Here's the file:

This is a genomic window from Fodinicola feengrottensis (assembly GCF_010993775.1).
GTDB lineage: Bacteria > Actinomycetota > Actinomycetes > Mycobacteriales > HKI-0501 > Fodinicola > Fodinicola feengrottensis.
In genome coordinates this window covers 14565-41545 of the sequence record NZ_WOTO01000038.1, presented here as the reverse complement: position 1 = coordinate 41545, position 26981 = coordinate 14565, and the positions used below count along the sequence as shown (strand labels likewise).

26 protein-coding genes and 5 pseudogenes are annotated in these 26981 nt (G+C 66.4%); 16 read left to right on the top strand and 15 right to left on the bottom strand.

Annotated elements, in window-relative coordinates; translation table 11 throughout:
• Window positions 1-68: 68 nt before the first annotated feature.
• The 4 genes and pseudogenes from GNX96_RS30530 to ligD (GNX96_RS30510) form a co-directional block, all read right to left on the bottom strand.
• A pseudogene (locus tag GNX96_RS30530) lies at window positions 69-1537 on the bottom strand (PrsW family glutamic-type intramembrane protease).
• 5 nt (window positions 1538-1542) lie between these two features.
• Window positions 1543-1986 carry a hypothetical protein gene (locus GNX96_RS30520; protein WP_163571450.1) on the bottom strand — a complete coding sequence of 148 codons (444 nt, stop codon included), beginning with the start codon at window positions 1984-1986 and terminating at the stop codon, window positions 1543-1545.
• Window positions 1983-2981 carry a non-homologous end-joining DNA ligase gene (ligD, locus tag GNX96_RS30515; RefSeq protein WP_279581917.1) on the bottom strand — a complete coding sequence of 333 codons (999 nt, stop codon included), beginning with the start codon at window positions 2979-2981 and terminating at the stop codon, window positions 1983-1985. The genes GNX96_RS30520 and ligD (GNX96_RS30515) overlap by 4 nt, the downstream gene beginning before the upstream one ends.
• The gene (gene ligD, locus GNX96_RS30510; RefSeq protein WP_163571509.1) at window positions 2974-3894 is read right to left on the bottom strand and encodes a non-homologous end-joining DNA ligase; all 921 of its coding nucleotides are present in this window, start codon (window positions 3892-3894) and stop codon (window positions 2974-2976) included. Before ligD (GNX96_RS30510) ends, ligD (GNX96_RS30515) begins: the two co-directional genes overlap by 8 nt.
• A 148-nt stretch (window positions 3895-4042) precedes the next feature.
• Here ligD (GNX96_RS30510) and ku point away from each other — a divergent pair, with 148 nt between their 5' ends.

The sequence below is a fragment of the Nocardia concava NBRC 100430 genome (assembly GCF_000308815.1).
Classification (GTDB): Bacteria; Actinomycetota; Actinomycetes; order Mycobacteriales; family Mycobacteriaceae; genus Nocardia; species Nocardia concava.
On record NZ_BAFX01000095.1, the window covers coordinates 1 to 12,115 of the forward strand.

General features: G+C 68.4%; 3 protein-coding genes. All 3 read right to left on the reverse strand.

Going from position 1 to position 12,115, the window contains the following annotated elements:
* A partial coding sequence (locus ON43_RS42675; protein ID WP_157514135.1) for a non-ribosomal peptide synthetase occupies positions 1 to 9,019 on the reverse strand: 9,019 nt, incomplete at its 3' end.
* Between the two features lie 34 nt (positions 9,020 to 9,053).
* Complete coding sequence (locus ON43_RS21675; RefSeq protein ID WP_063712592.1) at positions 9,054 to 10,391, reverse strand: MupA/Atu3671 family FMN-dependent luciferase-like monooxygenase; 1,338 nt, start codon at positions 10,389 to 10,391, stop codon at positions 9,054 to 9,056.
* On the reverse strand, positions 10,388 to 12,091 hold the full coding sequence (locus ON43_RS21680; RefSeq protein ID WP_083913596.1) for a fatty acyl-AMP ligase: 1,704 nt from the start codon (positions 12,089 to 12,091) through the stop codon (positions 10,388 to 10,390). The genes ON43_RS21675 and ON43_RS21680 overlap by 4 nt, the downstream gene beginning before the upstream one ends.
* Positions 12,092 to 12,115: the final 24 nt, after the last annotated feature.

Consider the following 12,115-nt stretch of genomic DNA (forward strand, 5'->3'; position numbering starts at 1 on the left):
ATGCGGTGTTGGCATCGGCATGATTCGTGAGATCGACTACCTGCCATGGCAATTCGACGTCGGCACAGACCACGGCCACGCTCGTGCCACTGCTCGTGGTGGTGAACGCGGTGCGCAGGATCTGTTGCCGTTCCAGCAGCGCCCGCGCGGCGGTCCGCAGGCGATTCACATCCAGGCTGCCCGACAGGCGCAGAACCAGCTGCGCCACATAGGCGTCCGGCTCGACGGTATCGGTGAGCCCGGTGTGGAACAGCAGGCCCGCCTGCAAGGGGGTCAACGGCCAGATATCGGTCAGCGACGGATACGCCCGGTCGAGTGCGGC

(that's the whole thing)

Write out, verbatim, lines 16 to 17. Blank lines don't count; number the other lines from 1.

Classification (GTDB): Bacteria; Actinomycetota; Actinomycetes; order Mycobacteriales; family Mycobacteriaceae; genus Nocardia; species Nocardia concava.
On record NZ_BAFX01000095.1, the window covers coordinates 1 to 12,115 of the forward strand.